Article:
If you are hoping to make a career as an artist, you will need to create an art studio in your home. There are several components to creating a workspace that is convenient, organized, and most importantly, conducive to creative thought. Here are a few things to consider when creating your own art studio.
Lighting is the most important consideration for any artist. Ideally, your studio will have plenty of natural, northern exposure lighting. If this is simply unavailable, you'll need to look into purchasing full-spectrum lighting for your workspace. Full-spectrum lighting is artificial but mimics natural light, allowing you to see colors and textures accurately and easing potential eye strain. Full-spectrum lighting is available in most home-improvement warehouse stores.
Depending upon your chosen medium, you will need a work space that gives you the support you need to get the job done. You may need a tilted drafting table, an easel, a big empty table, or simply lots of floor space. This area needs to be well-ventilated, as many art supplies have strong fumes.
Aside from your chosen work space, you will also need an organizational system for your tools and supplies. Again, depending on your chosen medium, you might need lots of shelving, storage boxes, cabinets, or drawer space. Having an organizational system in place will help you keep your area clean and tidy. It will also help you keep tabs on your supplies, so you won't waste valuable time searching for things, or money reordering stock you already have.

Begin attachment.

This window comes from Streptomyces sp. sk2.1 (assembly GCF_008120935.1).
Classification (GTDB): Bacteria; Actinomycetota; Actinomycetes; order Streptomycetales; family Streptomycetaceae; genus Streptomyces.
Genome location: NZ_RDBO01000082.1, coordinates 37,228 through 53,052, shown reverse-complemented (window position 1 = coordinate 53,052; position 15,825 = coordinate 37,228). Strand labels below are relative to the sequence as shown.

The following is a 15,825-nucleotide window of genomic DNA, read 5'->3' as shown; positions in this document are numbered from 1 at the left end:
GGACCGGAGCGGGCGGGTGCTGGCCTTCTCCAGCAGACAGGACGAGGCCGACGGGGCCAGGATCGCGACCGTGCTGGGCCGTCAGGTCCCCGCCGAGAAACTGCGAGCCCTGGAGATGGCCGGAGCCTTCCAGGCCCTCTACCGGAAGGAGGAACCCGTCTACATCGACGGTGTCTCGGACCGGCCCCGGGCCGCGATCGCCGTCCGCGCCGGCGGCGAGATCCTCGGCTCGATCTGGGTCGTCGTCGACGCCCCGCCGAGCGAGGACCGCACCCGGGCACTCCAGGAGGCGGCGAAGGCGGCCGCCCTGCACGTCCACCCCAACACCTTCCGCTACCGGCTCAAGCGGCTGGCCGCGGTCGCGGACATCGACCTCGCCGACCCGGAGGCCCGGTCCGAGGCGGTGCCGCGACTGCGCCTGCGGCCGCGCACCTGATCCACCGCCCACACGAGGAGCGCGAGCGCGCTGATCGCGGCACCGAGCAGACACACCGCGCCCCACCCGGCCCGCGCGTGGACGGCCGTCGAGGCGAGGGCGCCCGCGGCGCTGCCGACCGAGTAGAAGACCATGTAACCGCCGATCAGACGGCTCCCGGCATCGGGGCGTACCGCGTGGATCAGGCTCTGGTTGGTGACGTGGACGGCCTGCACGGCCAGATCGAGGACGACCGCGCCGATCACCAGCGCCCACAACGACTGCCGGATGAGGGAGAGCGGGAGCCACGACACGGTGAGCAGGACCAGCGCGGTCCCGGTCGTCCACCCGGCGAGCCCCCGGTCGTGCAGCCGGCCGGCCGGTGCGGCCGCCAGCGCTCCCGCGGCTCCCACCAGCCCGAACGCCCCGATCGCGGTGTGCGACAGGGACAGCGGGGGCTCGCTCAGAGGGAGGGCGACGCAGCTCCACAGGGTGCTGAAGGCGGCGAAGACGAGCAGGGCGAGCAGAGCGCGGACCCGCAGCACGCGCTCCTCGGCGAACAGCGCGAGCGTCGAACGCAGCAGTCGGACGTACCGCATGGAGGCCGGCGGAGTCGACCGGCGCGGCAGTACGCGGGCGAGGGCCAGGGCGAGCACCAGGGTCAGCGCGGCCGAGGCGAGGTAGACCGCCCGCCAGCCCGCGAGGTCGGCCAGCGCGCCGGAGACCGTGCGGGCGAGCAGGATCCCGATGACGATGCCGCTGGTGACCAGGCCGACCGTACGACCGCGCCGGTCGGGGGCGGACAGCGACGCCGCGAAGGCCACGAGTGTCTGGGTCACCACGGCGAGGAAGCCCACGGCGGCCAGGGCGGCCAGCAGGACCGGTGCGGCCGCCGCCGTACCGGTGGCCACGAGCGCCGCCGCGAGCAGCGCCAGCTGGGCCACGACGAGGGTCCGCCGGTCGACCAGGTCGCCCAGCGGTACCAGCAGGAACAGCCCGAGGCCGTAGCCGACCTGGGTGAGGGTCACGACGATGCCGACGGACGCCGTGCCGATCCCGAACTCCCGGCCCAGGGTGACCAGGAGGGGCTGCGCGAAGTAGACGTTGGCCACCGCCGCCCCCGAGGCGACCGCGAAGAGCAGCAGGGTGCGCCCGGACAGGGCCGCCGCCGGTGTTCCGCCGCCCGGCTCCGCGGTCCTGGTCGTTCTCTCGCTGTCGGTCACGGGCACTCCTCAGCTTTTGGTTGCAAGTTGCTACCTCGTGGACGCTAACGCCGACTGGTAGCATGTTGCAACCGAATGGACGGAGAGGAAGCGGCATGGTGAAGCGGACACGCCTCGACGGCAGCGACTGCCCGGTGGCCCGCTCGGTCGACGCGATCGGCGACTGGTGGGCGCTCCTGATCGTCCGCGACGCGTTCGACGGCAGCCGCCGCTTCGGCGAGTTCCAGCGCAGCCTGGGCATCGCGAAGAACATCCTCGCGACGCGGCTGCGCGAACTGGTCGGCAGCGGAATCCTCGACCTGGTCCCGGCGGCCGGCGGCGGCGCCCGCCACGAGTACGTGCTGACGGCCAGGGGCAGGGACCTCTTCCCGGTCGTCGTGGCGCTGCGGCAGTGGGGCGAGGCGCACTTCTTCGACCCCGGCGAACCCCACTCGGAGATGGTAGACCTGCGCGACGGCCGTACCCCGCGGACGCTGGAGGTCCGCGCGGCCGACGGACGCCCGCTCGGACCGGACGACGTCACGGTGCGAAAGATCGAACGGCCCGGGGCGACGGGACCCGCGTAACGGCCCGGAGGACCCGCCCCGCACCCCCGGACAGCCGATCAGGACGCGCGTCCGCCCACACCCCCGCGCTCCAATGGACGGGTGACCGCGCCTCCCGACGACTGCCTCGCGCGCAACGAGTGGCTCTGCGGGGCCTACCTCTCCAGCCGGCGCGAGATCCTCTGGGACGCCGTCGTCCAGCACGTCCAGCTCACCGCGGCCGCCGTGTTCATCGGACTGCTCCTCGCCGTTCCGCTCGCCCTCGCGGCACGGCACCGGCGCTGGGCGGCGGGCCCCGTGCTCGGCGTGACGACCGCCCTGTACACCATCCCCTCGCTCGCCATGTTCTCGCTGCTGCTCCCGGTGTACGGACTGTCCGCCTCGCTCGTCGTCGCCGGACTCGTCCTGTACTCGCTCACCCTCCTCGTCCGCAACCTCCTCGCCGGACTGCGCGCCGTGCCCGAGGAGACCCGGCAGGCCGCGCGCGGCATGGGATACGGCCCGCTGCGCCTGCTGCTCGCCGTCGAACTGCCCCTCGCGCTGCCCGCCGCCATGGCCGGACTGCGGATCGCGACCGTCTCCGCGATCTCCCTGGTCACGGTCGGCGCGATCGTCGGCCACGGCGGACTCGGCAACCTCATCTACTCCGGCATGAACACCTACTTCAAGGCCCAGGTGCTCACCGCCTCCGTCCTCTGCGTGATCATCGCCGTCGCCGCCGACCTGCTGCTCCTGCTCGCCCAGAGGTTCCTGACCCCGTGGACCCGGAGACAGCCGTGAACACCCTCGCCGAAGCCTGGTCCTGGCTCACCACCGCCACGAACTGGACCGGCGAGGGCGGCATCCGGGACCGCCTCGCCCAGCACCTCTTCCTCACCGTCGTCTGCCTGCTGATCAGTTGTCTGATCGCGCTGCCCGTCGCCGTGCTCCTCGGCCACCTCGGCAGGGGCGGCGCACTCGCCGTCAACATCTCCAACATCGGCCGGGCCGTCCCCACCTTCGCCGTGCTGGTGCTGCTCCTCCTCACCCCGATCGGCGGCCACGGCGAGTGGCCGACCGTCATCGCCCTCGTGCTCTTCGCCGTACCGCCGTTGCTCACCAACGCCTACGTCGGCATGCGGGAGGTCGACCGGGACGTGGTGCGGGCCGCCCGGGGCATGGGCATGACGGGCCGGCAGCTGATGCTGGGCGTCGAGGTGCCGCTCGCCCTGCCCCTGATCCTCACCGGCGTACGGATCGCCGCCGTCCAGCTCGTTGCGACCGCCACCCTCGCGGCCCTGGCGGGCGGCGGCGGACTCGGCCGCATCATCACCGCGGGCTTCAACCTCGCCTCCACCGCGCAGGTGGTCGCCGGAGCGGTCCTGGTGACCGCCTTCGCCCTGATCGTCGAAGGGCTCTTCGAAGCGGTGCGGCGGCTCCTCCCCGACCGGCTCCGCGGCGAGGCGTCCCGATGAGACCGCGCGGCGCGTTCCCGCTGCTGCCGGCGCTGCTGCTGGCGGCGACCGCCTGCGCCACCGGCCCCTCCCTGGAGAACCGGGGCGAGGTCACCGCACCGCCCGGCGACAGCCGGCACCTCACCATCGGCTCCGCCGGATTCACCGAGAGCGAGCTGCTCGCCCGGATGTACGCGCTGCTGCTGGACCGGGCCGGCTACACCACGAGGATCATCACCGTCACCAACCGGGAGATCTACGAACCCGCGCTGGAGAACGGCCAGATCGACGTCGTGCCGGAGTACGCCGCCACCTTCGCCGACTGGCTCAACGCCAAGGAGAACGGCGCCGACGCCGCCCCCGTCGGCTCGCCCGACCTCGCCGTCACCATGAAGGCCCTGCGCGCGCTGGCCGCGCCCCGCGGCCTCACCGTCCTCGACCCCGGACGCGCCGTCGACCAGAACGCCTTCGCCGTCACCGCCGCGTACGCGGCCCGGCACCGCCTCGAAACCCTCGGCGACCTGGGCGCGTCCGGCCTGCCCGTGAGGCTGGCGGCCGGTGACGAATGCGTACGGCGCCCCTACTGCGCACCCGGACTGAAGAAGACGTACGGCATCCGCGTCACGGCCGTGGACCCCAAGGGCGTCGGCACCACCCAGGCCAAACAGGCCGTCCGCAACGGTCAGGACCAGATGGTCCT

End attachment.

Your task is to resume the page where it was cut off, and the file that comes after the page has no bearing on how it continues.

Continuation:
The ideal art studio is easy to clean. Depending on your medium, you may have to have a clean-up sink close by. If this is the case, find an area in your home in which plumbing is already installed, or one in which adding plumbing won't be a big deal. You will also want to choose durable surfaces that are not easily damaged, and are easy to clean up with soap and water.
Finally, your art studio should be a space that inspires you. Paint the walls in your favorite colors, or even create murals on them if you are so inclined. Hang pictures on the wall (either by you or other artists) that give you a creative jolt whenever you see them. In her later years, the French writer Colette wrote under the light of a blue lantern--the cool colors inspired her imagination. Monet was inspired by his gardens and the way light changes and shifts throughout the day. Your art studio should be a place of creative inspiration, so make sure you only have colors and textures in there that move you.
Most artists are used to making do with whatever they have to get the job done. However, taking the time to set up a comfortable and inspirational art studio will really pay off in the long run. Creating a work space that provides you with ample light, good organization, and easy clean-up will leave you free to explore your imagination and produce memorable works of art.______________________________
Sarah Baker is a documentary filmmaker and writer currently living in New Bern, NC. Her first book, Lucky Stars: Janet Gaynor and Charles Farrell, will be published December 2009. Read more about her.